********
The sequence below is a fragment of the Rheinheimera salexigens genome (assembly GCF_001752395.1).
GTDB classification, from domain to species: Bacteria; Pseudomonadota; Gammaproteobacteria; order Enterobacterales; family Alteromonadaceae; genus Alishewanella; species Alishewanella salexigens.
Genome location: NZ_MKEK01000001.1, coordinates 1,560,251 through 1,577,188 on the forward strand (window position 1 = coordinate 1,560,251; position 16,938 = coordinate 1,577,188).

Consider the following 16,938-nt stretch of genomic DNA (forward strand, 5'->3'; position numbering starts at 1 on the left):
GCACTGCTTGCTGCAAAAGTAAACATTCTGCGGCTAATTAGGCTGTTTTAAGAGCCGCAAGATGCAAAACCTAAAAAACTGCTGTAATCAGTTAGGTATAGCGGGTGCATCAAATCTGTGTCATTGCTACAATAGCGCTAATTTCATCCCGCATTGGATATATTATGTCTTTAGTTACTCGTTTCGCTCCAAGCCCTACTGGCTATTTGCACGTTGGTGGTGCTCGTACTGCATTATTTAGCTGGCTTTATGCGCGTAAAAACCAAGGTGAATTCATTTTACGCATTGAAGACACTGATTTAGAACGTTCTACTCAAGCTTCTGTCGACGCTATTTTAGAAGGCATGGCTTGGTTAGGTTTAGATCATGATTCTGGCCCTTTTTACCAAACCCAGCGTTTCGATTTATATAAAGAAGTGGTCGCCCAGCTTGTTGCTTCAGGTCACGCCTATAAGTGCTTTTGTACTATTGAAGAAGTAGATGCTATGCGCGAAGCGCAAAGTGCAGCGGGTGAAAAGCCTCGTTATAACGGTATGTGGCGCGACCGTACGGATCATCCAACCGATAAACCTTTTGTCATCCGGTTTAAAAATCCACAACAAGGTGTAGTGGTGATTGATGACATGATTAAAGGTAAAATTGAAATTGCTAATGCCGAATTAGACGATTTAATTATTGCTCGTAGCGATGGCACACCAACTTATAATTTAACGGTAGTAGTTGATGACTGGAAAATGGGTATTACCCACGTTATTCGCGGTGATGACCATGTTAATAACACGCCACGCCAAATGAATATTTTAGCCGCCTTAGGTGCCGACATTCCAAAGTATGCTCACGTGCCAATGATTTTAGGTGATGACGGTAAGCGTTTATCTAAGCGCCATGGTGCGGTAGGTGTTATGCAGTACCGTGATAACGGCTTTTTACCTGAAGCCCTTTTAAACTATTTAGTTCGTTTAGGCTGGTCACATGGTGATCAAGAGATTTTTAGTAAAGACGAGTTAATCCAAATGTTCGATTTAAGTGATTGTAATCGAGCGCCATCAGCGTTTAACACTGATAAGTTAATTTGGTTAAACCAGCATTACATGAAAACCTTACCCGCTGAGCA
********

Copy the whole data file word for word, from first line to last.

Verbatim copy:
The sequence below is a fragment of the Rheinheimera salexigens genome (assembly GCF_001752395.1).
GTDB classification, from domain to species: Bacteria; Pseudomonadota; Gammaproteobacteria; order Enterobacterales; family Alteromonadaceae; genus Alishewanella; species Alishewanella salexigens.
Genome location: NZ_MKEK01000001.1, coordinates 1,560,251 through 1,577,188 on the forward strand (window position 1 = coordinate 1,560,251; position 16,938 = coordinate 1,577,188).

Consider the following 16,938-nt stretch of genomic DNA (forward strand, 5'->3'; position numbering starts at 1 on the left):
GCACTGCTTGCTGCAAAAGTAAACATTCTGCGGCTAATTAGGCTGTTTTAAGAGCCGCAAGATGCAAAACCTAAAAAACTGCTGTAATCAGTTAGGTATAGCGGGTGCATCAAATCTGTGTCATTGCTACAATAGCGCTAATTTCATCCCGCATTGGATATATTATGTCTTTAGTTACTCGTTTCGCTCCAAGCCCTACTGGCTATTTGCACGTTGGTGGTGCTCGTACTGCATTATTTAGCTGGCTTTATGCGCGTAAAAACCAAGGTGAATTCATTTTACGCATTGAAGACACTGATTTAGAACGTTCTACTCAAGCTTCTGTCGACGCTATTTTAGAAGGCATGGCTTGGTTAGGTTTAGATCATGATTCTGGCCCTTTTTACCAAACCCAGCGTTTCGATTTATATAAAGAAGTGGTCGCCCAGCTTGTTGCTTCAGGTCACGCCTATAAGTGCTTTTGTACTATTGAAGAAGTAGATGCTATGCGCGAAGCGCAAAGTGCAGCGGGTGAAAAGCCTCGTTATAACGGTATGTGGCGCGACCGTACGGATCATCCAACCGATAAACCTTTTGTCATCCGGTTTAAAAATCCACAACAAGGTGTAGTGGTGATTGATGACATGATTAAAGGTAAAATTGAAATTGCTAATGCCGAATTAGACGATTTAATTATTGCTCGTAGCGATGGCACACCAACTTATAATTTAACGGTAGTAGTTGATGACTGGAAAATGGGTATTACCCACGTTATTCGCGGTGATGACCATGTTAATAACACGCCACGCCAAATGAATATTTTAGCCGCCTTAGGTGCCGACATTCCAAAGTATGCTCACGTGCCAATGATTTTAGGTGATGACGGTAAGCGTTTATCTAAGCGCCATGGTGCGGTAGGTGTTATGCAGTACCGTGATAACGGCTTTTTACCTGAAGCCCTTTTAAACTATTTAGTTCGTTTAGGCTGGTCACATGGTGATCAAGAGATTTTTAGTAAAGACGAGTTAATCCAAATGTTCGATTTAAGTGATTGTAATCGAGCGCCATCAGCGTTTAACACTGATAAGTTAATTTGGTTAAACCAGCATTACATGAAAACCTTACCCGCTGAGCA